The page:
Robotic surgery starts in a similar same way. The surgeon creates small incisions. However, a robotic platform holds the instruments instead of the surgeon at the bedside. Furthermore, the surgeon stands near a console and manipulates the instruments with hand controls. The instruments move in all directions, unlike laparoscopic surgery. This gives the surgeon better access to operate. Therefore, surgeons have the advantage of performing more complex procedures with better precision. Lastly, the camera has a three-dimensional visualization. In other words, this allows the surgeon to see more clearly.
Does the robot or the surgeon perform the surgery?
Patients often imagine that the robot acts independently from AI or artificial intelligence. This could not be further from the truth. The surgeon controls every single movement from the console. Think of the robotic platform as a stationary assistant. It holds the instruments and directly communicates the movements of the surgeon’s hands.
What types of procedures can you perform robotically?
Many different types of robotic surgeries exist. They range from simple hysterectomies to more complex pelvic surgeries with severe endometriosis. Furthermore, robotic surgeries can perform procedures for endometrial, cervical and ovarian cancers. Robotic surgery can assist with very complex ovarian or endometrial cancer operations that involve the removal of metastatic tumors. In the past, these surgeries were commonly performed using an “open approach” or a very large incision in the belly.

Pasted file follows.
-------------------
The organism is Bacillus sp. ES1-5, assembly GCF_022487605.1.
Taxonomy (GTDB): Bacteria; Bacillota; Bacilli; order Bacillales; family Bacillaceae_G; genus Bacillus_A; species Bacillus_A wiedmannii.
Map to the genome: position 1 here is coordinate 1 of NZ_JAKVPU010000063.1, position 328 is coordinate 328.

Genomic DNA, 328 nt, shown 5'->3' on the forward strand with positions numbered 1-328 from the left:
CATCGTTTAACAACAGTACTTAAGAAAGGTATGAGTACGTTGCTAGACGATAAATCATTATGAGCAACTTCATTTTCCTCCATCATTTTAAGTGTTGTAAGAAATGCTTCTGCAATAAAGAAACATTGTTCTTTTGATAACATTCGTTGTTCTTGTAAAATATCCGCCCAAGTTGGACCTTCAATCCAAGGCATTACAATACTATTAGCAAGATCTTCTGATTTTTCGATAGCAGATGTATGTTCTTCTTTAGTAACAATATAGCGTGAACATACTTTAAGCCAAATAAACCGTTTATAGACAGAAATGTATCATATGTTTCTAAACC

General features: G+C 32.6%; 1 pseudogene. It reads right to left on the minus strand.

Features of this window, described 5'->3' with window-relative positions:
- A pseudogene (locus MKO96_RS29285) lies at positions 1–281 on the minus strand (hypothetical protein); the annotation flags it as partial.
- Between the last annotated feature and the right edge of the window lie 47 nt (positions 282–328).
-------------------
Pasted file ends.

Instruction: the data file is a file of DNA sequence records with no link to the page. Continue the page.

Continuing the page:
What are the benefits of having a robotic procedure versus a traditional open procedure?
Many proven benefits exist with robotic surgery as opposed to open surgery. Patients who have minimally invasive surgery will experience much less pain, less blood loss, less hospitalization time, and lower infection rates. Around 90 percent of patients go home the same day as their procedures, including complex cancer procedures. The movement toward same-day discharge has been increasing steadily and has been studied extensively at major surgical and cancer centers. It has been found to be safe and very satisfying for patients who can spend more recovery time with their families in the comfort of their homes versus the hospital.
Recovery time from robotic procedures is typically cut in half when compared to open approaches, which allows patients to get back to their normal routines much sooner and relieves the financial burden for patients who need to get back to work. In the long-term, we see much less formation of adhesions and scar tissue after minimally invasive surgeries when compared to open procedures.
Who are candidates for robotic surgery and what are some important questions to ask your doctor?
Any patient who is considering a gynecological surgery should have a consultation with their trusted surgeon to discuss the possible options for performing the surgery. It is important for patients to have a detailed conversation with their provider about the appropriateness of a robotic procedure in their condition. As an example, there are many women who may be told they are not candidates for robotic surgery due to the history of multiple previous surgeries, when they actually may be able to very safely have minimally invasive surgery. It is important to ask about your doctor’s experience with minimally invasive approaches and ask what to expect after surgery, specifically regarding restrictions and timing of returning to work. These questions will help prepare patients for the recovery period.